Euro zone business activity hit a near three-year high in April as a modest economic recovery gained momentum and began creating much-needed jobs, a closely watched survey showed on Wednesday.
Market Economics said its Euro zone Composite Purchasing Managers Index (PMI) for April, a leading indicator of overall economic activity, jumped to 54 points from 53.1 in March, the highest reading since May 2011.
The report also marks the 10th month running for which it has come in above the 50-points boom-or-bust line, reinforcing the view the recovery is finally taking hold.
"The euro zone has started the second quarter on a solid footing," Market chief economist Chris Williamson said in a statement.
"A welcome quickening in the pace of growth of business activity in April means the region is expanding at the fastest rate for almost three years," Williamson said.
The outcome suggested the Eurozone economy will grow by 0.5 percent in the second quarter, up from 0.4 percent in the first three months of the year, he added.
The upturn in overall business activity was driven by goods producers, although the survey suggested a strong performance of the euro zone s services economy also played a part.
The PMI relating specifically to services showed an increase in activity for a ninth consecutive month, with a rise to 53.1 points from 52.2 in March.
Market attributed the sector s strong performance to the "largest rise in new business inflows" seen over the past nine months.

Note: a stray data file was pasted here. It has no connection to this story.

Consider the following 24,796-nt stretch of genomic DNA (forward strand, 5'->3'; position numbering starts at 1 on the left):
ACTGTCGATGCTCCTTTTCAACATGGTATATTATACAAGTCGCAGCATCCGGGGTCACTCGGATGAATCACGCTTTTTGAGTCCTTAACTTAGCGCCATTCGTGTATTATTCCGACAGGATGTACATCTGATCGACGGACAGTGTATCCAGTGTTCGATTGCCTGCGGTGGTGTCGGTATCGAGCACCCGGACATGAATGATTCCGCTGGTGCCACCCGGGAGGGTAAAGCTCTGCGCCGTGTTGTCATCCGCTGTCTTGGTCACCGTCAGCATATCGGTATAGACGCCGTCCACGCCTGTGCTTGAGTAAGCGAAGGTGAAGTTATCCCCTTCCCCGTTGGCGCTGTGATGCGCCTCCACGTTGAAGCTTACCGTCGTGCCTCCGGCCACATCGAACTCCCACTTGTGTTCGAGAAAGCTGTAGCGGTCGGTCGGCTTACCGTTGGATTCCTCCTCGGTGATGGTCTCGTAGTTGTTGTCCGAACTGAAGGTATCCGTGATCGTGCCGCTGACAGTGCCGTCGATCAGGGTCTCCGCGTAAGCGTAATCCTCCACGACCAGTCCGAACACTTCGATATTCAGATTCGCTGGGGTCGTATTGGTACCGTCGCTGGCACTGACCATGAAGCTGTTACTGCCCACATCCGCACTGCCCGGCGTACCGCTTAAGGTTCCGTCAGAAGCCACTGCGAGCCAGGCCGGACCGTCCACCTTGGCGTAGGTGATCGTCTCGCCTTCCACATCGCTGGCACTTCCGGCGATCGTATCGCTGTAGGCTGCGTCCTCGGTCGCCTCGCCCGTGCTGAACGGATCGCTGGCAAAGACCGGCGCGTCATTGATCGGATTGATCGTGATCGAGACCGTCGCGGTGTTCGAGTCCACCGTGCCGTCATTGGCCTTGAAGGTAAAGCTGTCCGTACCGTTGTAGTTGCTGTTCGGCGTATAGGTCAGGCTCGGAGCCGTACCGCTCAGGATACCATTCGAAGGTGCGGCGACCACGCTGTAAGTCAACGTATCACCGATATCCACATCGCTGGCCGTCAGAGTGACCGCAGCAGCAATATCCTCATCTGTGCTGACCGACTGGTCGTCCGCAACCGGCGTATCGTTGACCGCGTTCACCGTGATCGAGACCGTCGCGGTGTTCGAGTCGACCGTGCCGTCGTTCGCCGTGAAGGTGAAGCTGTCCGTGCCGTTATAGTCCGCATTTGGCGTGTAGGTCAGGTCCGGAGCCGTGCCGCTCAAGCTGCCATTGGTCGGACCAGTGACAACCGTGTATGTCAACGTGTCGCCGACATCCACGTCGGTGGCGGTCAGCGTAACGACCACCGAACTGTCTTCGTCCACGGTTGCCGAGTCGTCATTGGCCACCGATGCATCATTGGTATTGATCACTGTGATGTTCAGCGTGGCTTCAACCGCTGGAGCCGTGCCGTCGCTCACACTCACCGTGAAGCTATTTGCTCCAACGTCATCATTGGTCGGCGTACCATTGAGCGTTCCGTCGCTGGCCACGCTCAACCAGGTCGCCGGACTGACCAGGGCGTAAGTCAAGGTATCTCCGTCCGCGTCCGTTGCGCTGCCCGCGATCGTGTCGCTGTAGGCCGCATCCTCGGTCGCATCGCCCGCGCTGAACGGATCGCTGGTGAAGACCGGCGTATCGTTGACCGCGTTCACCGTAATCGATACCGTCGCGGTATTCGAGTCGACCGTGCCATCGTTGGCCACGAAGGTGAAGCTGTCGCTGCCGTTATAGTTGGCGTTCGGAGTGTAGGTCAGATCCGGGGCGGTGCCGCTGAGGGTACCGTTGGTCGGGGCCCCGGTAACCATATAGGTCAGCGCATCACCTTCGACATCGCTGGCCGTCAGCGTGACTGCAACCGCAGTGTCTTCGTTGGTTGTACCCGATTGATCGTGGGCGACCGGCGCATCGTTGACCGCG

Manufacturing hit a three-month high of 53.3 points in April, up from 53.0 in March, with a sharp increase in new orders suggesting further gains in May.
The euro zone finally got out of a record 18-month recession in second quarter 2013 with growth of 0.3 percent but slipped back to 0.1 percent in the third before recovering to 0.3 percent again in the last three months of the year.
"The return to job creation across the region is also very encouraging news in respect of companies believing that the recovery has legs and is looking increasingly sustainable," Williamson said.
- Recovery picking up momentum -
Peter Vanden Houte, from ING Bank, said the PMI report adds weight to the theory that the eurozone recovery "has legs" but warned that the risk of deflation remained, given recent very notable price weakness.
Capital Economics analyst Jessica Hinds said the ongoing risk of deflation put pressure on the European Central Bank to take "more action" to stimulate the economy, a point made by most analysts.
Howard Archer at IHS Global Insight noted in particular the improvement in manufacturing as a positive sign and said the report was consistent with first quarter growth of 0.4 percent.
At the same time, Archer highlighted the continued divergence between strongly-growing Germany and laggard France.
"German expansion was robust with both manufacturing and, especially, services activity accelerating," he said.
"In contrast, the fragility of French growth was evident as manufacturing and services expansion disappointingly lost momentum in April."
The lacklustre French performance was a "vote of no confidence in the government by business," said Christian Schulz at Berenberg Bank.
It adds to pressure on Paris to deliver tax cuts and "shake up" the labor market," Schulz said.
Germany s composite PMI rose from 54.3 to 56.3, its second-highest reading in almost three years, while France fell from 51.8 to 50.5.